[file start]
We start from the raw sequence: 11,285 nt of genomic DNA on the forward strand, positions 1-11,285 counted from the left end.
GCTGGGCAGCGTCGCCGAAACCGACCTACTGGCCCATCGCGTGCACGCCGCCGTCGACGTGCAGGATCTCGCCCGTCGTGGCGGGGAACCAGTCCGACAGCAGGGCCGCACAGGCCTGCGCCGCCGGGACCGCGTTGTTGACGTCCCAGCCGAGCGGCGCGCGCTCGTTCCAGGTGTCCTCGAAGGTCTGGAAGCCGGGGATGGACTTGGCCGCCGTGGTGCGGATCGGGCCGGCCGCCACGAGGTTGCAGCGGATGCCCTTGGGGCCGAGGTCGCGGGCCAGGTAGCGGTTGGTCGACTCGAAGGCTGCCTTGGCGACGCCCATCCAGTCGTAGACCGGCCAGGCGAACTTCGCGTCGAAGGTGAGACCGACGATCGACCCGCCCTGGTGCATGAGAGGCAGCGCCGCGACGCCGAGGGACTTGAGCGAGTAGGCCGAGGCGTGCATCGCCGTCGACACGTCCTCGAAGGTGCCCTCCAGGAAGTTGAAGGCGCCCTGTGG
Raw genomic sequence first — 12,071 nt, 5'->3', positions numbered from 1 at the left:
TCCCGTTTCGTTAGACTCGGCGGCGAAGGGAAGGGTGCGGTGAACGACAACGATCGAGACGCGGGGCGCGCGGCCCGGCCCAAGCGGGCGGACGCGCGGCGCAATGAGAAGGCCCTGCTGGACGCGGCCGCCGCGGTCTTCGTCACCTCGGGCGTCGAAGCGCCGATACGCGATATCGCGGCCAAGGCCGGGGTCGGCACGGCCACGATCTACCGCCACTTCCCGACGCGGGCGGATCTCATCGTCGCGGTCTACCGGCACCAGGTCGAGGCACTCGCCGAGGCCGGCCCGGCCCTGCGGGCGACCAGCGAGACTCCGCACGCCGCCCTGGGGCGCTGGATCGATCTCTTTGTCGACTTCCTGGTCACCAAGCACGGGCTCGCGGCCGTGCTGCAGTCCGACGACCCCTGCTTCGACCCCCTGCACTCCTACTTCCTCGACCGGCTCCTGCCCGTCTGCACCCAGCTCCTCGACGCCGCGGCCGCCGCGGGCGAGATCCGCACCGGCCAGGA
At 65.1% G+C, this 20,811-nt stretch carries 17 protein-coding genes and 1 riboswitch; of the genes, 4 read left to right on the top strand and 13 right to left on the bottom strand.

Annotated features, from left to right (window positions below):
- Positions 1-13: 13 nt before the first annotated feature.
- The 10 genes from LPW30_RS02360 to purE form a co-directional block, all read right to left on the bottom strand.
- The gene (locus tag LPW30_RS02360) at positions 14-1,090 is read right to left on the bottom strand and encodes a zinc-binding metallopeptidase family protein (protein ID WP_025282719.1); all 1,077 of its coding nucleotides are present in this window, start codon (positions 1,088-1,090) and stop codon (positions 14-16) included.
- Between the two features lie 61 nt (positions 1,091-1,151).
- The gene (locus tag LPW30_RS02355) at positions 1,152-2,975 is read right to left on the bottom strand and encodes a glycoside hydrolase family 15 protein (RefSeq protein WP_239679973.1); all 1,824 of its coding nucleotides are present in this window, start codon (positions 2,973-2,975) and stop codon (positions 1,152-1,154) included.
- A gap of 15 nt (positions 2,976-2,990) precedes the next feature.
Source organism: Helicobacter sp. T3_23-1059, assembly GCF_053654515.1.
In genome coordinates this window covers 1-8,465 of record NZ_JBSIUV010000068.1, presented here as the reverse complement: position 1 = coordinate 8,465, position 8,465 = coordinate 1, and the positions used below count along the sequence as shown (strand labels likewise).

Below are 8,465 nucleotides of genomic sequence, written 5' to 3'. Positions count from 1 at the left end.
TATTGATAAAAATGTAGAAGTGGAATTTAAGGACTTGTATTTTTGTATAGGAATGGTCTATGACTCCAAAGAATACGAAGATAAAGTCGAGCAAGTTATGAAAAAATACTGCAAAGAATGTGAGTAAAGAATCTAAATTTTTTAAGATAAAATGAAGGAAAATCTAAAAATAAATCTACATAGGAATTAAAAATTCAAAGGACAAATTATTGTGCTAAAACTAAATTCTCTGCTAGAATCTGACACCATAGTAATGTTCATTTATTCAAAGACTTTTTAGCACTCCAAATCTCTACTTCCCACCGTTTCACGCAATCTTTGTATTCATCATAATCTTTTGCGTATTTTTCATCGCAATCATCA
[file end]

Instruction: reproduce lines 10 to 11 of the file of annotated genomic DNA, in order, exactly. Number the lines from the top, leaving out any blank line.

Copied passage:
- Between the two features lie 61 nt (positions 1,091-1,151).
- The gene (locus tag LPW30_RS02355) at positions 1,152-2,975 is read right to left on the bottom strand and encodes a glycoside hydrolase family 15 protein (RefSeq protein WP_239679973.1); all 1,824 of its coding nucleotides are present in this window, start codon (positions 2,973-2,975) and stop codon (positions 1,152-1,154) included.